Charting the Digital Humanities (released 2020)
A selection of scholarship from Project MUSE publishers about the evolution of digital humanities and their place in scholarly communications.
As We May Think by Vannevar Bush (July 1945, The Atlantic)
Read what a leading scientist in 1945 wrote about technology's promise for the whole of human knowledge.
Debates in the Digital Humanities (2012 and 2016 editions)
Open access to this hybrid print/electronic publication exploring debates in the field.
The Digital in the Humanities: A Special Interview Series compiled by the Los Angeles Review of Books
Through conversations with both leading practitioners in the field and vocal critics, this series is a means to explore the intersection of the digital and the humanities, and its impact on research and teaching, American higher education, and the increasingly tenuous connection between the ivory tower of elite institutions and the general public." --Melissa Dinsman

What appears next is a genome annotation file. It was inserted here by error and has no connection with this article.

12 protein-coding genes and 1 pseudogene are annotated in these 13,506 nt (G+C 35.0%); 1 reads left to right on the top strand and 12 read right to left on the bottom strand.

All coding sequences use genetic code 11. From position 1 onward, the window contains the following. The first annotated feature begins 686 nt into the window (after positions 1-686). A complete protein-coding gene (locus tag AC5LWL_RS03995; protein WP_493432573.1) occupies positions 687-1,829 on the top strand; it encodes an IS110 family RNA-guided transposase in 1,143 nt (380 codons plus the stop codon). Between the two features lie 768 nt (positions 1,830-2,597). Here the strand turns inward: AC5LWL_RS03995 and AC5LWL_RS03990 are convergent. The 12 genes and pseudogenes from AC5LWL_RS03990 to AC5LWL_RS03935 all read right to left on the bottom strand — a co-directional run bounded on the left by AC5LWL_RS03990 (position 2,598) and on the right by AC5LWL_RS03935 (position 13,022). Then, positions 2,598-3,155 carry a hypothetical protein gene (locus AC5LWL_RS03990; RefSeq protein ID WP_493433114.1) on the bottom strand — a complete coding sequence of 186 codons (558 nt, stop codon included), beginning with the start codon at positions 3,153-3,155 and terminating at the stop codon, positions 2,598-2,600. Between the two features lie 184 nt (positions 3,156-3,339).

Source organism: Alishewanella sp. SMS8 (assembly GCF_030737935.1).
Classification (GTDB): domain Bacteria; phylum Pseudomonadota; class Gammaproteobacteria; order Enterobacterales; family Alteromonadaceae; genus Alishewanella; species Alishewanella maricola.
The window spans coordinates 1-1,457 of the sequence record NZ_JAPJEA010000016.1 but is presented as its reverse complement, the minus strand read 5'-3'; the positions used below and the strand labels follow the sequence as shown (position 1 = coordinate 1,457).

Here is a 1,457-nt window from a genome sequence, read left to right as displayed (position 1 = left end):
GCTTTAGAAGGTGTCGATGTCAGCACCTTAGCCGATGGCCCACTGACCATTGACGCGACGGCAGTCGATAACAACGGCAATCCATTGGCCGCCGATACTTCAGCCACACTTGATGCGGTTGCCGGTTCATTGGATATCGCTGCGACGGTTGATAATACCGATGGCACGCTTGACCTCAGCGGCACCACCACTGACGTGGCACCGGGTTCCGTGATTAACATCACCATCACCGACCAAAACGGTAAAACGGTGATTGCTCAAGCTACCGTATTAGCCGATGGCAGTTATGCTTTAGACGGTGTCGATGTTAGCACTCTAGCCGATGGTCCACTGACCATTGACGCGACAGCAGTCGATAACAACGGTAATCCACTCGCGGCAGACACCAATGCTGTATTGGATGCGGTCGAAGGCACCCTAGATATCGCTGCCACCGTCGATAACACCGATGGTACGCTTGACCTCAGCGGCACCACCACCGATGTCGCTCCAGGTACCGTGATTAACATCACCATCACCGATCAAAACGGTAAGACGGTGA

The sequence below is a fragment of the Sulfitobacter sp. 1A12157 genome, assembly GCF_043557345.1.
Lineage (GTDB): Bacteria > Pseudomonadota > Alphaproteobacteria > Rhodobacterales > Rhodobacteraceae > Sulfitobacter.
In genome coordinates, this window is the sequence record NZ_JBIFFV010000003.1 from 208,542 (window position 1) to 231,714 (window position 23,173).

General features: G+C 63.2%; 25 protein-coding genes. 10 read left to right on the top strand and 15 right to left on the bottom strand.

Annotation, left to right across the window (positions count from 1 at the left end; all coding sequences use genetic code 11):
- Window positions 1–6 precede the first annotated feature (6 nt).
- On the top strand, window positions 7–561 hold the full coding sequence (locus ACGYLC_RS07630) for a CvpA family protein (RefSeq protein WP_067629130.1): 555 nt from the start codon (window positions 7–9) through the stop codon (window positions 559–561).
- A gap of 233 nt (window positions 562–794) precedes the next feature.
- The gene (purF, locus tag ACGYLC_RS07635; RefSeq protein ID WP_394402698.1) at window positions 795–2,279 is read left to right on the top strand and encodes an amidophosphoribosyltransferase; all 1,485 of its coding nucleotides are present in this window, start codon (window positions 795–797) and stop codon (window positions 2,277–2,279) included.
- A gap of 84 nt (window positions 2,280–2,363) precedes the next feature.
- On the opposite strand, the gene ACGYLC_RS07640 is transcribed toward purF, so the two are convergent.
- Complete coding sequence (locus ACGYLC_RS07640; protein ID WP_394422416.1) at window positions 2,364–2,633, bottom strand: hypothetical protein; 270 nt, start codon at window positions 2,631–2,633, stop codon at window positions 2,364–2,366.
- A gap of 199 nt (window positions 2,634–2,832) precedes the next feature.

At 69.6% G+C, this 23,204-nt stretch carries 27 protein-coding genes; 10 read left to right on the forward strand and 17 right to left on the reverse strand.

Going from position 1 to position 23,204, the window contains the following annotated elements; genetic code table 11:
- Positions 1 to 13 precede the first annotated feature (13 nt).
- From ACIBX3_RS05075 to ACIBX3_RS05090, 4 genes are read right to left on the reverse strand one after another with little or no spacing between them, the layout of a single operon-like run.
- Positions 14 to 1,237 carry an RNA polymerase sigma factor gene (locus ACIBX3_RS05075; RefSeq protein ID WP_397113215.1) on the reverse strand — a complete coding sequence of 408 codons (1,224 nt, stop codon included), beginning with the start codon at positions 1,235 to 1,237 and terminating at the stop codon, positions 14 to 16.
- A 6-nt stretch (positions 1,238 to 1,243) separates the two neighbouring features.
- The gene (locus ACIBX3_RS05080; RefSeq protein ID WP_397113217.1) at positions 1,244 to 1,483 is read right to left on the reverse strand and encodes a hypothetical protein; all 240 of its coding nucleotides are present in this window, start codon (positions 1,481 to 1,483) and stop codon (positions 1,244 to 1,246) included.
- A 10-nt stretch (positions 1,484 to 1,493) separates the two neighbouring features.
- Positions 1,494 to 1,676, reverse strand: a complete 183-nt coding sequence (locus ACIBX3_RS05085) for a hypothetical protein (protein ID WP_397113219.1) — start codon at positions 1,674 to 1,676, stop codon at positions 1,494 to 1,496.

Coding for Humanists
The Coding for Humanists series aims to provide practical, hands-on instruction around the tools and analytical techniques that underpin digital humanities praxis. No prior technical knowledge is assumed, and examples and case studies are chosen with an eye towards relevance for humanities scholars, librarians, archivists, and others who work with historical and modern socio-cultural artifacts.
Two Readings by Erin Glass:
1). Why We Need Social Paper
2). Social Paper: Retooling Student Consciousness
In this scholarly article, Glass argues that different forms of “Networked Participatory Scholarship” (NPS) contribute to different forms of student consciousness, or how students conceive of the role of their scholarship, and the means of producing and communicating that scholarship in both the academic and public sphere.